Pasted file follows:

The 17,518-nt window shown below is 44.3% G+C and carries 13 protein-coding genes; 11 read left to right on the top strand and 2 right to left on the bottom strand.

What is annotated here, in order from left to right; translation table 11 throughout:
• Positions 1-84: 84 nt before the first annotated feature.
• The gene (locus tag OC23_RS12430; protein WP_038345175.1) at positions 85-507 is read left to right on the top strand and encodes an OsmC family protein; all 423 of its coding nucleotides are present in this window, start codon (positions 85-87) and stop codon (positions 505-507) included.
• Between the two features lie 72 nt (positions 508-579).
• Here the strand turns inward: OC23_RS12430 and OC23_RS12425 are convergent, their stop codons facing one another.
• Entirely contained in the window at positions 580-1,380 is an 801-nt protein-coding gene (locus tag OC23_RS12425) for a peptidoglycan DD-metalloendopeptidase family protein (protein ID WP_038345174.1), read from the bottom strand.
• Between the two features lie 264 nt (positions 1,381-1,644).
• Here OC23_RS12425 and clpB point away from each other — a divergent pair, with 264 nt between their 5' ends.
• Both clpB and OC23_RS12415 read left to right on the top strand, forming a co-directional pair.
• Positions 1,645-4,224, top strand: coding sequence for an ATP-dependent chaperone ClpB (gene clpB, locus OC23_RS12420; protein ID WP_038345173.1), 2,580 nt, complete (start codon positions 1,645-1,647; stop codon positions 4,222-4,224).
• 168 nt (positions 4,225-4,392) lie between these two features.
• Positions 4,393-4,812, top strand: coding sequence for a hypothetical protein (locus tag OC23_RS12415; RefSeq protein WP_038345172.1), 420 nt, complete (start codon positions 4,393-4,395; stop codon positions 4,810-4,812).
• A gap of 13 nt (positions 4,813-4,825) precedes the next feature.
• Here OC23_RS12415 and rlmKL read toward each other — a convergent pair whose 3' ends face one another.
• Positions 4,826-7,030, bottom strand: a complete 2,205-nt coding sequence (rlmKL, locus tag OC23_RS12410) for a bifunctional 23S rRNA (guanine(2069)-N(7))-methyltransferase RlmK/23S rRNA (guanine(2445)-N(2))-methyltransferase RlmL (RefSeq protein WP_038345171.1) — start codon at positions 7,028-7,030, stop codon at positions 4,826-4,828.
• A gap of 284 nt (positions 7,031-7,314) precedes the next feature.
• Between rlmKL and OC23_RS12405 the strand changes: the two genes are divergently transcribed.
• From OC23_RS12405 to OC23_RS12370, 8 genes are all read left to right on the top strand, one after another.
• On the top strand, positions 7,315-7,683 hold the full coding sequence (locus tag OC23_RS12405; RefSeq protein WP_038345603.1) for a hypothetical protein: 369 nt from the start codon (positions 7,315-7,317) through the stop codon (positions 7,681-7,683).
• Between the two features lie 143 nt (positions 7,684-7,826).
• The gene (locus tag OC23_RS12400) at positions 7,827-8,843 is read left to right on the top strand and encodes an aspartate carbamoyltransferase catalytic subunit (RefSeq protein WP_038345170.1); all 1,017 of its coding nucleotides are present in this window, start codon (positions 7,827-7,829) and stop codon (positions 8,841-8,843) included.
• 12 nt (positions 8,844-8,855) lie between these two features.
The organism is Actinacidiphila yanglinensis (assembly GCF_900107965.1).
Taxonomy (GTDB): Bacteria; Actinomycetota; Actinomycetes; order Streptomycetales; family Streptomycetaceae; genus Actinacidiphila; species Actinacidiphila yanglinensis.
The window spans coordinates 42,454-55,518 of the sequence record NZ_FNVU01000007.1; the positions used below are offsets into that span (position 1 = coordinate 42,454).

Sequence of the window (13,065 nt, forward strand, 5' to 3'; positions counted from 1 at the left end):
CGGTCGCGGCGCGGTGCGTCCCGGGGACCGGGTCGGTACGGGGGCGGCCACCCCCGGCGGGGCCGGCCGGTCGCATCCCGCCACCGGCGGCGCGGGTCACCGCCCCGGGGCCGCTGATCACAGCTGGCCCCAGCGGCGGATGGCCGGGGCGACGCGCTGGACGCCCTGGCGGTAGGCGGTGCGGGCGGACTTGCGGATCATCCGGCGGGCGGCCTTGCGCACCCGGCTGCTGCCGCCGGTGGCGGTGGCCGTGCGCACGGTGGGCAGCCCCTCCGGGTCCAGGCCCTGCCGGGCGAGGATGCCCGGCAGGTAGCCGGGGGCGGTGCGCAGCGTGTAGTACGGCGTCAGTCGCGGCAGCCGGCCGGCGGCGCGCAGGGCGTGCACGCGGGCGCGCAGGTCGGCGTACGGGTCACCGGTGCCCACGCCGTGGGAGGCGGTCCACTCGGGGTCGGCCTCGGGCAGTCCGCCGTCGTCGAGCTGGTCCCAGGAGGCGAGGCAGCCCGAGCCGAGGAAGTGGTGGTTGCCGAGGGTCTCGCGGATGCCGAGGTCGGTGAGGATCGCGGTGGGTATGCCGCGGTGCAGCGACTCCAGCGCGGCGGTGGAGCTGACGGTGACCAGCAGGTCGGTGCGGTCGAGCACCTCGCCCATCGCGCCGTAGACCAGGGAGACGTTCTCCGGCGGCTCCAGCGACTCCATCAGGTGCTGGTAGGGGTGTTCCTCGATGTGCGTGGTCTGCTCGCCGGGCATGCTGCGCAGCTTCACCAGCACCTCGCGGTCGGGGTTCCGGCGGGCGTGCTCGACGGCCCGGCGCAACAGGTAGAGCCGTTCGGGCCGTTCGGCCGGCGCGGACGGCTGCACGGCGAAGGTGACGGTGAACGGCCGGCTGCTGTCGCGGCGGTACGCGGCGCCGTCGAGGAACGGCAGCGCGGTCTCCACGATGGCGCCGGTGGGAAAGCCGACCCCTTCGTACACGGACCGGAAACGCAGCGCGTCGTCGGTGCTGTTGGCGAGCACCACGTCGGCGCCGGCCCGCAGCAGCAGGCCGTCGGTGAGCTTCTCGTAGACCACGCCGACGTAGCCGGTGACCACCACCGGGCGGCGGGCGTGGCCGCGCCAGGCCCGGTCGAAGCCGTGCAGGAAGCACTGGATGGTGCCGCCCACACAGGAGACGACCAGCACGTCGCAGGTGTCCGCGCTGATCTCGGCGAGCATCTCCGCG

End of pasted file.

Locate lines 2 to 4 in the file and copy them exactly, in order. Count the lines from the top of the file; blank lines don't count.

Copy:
What is annotated here, in order from left to right; translation table 11 throughout:
• Positions 1-84: 84 nt before the first annotated feature.
• The gene (locus tag OC23_RS12430; protein WP_038345175.1) at positions 85-507 is read left to right on the top strand and encodes an OsmC family protein; all 423 of its coding nucleotides are present in this window, start codon (positions 85-87) and stop codon (positions 505-507) included.